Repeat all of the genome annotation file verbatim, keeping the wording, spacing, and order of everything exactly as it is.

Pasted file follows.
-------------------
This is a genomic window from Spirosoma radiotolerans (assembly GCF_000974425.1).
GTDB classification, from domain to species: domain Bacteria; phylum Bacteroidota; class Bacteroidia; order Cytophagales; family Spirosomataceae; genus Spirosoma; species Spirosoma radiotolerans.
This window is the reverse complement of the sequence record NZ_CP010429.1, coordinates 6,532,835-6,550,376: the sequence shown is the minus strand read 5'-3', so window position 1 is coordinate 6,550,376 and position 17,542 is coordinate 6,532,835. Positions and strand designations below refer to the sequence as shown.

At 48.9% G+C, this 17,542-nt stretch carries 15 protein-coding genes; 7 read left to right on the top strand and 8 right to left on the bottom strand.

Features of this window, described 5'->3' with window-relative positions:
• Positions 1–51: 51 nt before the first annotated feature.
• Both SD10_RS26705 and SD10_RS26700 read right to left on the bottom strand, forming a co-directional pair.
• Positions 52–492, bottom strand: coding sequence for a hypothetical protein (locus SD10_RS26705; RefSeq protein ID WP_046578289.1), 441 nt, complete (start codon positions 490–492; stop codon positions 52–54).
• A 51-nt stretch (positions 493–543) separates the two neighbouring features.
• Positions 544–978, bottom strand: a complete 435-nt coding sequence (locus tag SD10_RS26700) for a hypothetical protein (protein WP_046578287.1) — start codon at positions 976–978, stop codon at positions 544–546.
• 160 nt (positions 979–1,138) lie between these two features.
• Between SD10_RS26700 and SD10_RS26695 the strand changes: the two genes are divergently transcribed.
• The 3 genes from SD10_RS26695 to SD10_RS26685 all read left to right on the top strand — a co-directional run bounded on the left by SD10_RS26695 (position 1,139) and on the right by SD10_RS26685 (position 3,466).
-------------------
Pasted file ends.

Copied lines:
This is a genomic window from Spirosoma radiotolerans (assembly GCF_000974425.1).
GTDB classification, from domain to species: domain Bacteria; phylum Bacteroidota; class Bacteroidia; order Cytophagales; family Spirosomataceae; genus Spirosoma; species Spirosoma radiotolerans.
This window is the reverse complement of the sequence record NZ_CP010429.1, coordinates 6,532,835-6,550,376: the sequence shown is the minus strand read 5'-3', so window position 1 is coordinate 6,550,376 and position 17,542 is coordinate 6,532,835. Positions and strand designations below refer to the sequence as shown.

At 48.9% G+C, this 17,542-nt stretch carries 15 protein-coding genes; 7 read left to right on the top strand and 8 right to left on the bottom strand.

Features of this window, described 5'->3' with window-relative positions:
• Positions 1–51: 51 nt before the first annotated feature.
• Both SD10_RS26705 and SD10_RS26700 read right to left on the bottom strand, forming a co-directional pair.
• Positions 52–492, bottom strand: coding sequence for a hypothetical protein (locus SD10_RS26705; RefSeq protein ID WP_046578289.1), 441 nt, complete (start codon positions 490–492; stop codon positions 52–54).
• A 51-nt stretch (positions 493–543) separates the two neighbouring features.
• Positions 544–978, bottom strand: a complete 435-nt coding sequence (locus tag SD10_RS26700) for a hypothetical protein (protein WP_046578287.1) — start codon at positions 976–978, stop codon at positions 544–546.
• 160 nt (positions 979–1,138) lie between these two features.
• Between SD10_RS26700 and SD10_RS26695 the strand changes: the two genes are divergently transcribed.
• The 3 genes from SD10_RS26695 to SD10_RS26685 all read left to right on the top strand — a co-directional run bounded on the left by SD10_RS26695 (position 1,139) and on the right by SD10_RS26685 (position 3,466).